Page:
I recently took a client company’s team out for drinks – someone I’d worked with for a while and where I’d placed good candidates; someone with whom our track record was good. The more the beers flowed, the more opinionated certain team members became about the behaviour of recruiters, and it made for interesting listening.
I have a kind of paranoia about this anyway. I got into recruitment with very little idea about how the industry was perceived and, being a bit of a people-pleaser by nature, the idea that some people were cursing my existence before I’d even finished saying my name really bothered me. I got obsessed with trawling the web for articles and comments by developers about recruiters. Initially, it was market research – I wanted to understand the inner thoughts of the people I was trying so hard to work with. I wanted to avoid the mistakes that other people had made, and be a better kind of recruiter that worked in the way that made most sense to candidates and was helpful. But the more I dug, the more I realised we’re commonly looked upon as ignorant, arrogant and careless, with no loyalty or sense of decency, and that’s the stereotype I now arm myself to battle every time I pick up the phone or write an email!
The problem was that, when a member of this company’s team started reeling off his dislikes, many of them were understandable yet largely unavoidable. Two main points he made that I’d like to discuss are:
1. Linkedin has become a free-for-all for unwanted cold contacts
2. Receiving an email at your work address from a recruiter is disrespectful
Both fair points – for a good developer, who is perfectly happy where they are, recruiter contact is unneeded, unsolicited and unwanted. When we argue that Linkedin/an email to a work address we know is valid are sometimes the only way to make contact with somebody we really wish to speak to, a developer might argue (and he did) that there’s a reason we can’t contact them and we don’t have their details – they don’t want us to get in touch.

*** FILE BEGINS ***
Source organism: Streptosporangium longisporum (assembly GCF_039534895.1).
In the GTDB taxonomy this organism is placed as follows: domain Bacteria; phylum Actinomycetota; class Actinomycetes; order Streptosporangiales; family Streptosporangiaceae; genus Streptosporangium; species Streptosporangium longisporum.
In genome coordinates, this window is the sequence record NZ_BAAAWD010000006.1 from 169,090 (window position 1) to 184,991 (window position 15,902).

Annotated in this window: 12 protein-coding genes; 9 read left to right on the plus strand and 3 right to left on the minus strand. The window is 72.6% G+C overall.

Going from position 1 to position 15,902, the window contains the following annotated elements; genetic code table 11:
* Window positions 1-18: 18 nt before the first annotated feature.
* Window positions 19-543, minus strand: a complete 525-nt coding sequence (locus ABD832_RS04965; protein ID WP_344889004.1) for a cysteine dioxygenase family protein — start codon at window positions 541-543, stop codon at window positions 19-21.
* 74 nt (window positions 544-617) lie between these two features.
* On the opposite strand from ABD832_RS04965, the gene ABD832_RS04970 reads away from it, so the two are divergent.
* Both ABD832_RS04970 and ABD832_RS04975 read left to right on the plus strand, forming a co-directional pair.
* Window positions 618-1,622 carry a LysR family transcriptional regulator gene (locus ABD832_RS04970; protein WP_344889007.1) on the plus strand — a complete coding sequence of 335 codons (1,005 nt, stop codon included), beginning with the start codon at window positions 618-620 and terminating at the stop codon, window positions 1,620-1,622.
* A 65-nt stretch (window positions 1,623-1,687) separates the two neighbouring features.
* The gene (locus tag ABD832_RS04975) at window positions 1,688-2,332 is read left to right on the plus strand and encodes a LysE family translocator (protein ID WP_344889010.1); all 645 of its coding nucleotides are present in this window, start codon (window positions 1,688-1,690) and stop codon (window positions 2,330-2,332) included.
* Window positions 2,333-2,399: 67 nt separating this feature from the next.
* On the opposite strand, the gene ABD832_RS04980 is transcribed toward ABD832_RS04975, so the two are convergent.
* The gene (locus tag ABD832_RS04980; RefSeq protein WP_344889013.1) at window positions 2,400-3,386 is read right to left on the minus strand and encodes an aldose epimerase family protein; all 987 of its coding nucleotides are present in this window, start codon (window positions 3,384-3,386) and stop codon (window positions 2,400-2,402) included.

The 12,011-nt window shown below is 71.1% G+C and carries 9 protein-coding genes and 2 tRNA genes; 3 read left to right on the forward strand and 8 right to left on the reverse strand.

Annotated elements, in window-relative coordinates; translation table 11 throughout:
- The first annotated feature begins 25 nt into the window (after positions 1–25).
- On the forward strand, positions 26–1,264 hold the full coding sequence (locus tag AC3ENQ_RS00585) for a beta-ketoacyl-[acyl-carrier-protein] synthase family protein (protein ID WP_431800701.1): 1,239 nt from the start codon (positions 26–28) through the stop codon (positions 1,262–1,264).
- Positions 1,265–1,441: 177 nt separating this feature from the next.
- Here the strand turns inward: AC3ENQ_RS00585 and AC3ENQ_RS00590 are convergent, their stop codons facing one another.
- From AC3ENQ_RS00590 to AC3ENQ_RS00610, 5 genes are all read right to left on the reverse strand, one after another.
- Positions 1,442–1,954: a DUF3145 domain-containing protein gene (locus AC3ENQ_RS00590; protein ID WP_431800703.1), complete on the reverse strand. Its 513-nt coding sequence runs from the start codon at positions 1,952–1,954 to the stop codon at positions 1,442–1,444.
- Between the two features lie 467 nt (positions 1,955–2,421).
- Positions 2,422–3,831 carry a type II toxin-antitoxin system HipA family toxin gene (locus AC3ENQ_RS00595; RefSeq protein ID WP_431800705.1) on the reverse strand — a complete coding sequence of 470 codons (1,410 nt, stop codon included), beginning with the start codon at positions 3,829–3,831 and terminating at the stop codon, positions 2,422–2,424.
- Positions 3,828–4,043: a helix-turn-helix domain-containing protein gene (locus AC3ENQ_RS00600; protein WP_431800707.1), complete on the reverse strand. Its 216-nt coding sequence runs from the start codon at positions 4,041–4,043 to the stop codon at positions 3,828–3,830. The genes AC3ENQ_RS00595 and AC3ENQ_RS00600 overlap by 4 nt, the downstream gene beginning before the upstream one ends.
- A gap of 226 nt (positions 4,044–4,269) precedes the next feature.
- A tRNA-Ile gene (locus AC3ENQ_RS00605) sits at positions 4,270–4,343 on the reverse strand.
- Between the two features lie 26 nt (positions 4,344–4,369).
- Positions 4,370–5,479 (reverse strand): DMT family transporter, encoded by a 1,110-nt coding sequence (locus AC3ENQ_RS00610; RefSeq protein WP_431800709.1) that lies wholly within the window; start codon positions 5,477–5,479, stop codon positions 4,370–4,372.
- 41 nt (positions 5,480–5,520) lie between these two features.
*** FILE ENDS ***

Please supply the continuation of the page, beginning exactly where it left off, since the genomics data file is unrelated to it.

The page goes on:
The problem with this is that it’s not always the case and, once you’ve had a success story from using one of those methods, you tend to feel that the slight annoyance caused to the majority of people is worth it if a few people get to advance their career in a way that really benefits them, taking an opportunity they’d otherwise never have known about. It’s a kind of reverse utilitarianism in a world (recruitment) where you’re used to the majority of your effort coming to nothing, but I’ve had many candidates thank me for making contact, even though it was unsolicited. Many didn’t even consider moving, until they saw what they could be moving for. In fact, most of the placements we make are people who weren’t actively looking; that’s the nature of the current market.
That’s not to say that all recruiter contact will be like this and yes, probably, in most cases, the contact goes unreturned. And of course, another problem is the volume of emails you get which are long AND mailshotted (and I get them too so I know how annoying it can be – I’m currently being spammed by some dutch company where all the writing is in dutch (which I don’t speak..)), but some of them will be genuinely well thought out and targeted towards a specific person and their career history. True, I can’t know what a developer wants before we’ve spoken, so I do have to guess based on past experience, but if they never reply to me then I never will know I’m wrong.
And if somebody replied to me and told me never to contact them again, I wouldn’t. So I guess what I’m trying to say, in a very long (though not mailshotted) way, is that I’m sorry if anybody receives an email or a LinkedIn message from me and it pisses them off, but it’s my job, and I do it because there are many people who, as a result, get a fantastic new job that they love. And also – if it pisses you off, I’d love you to tell me it does, and tell me why!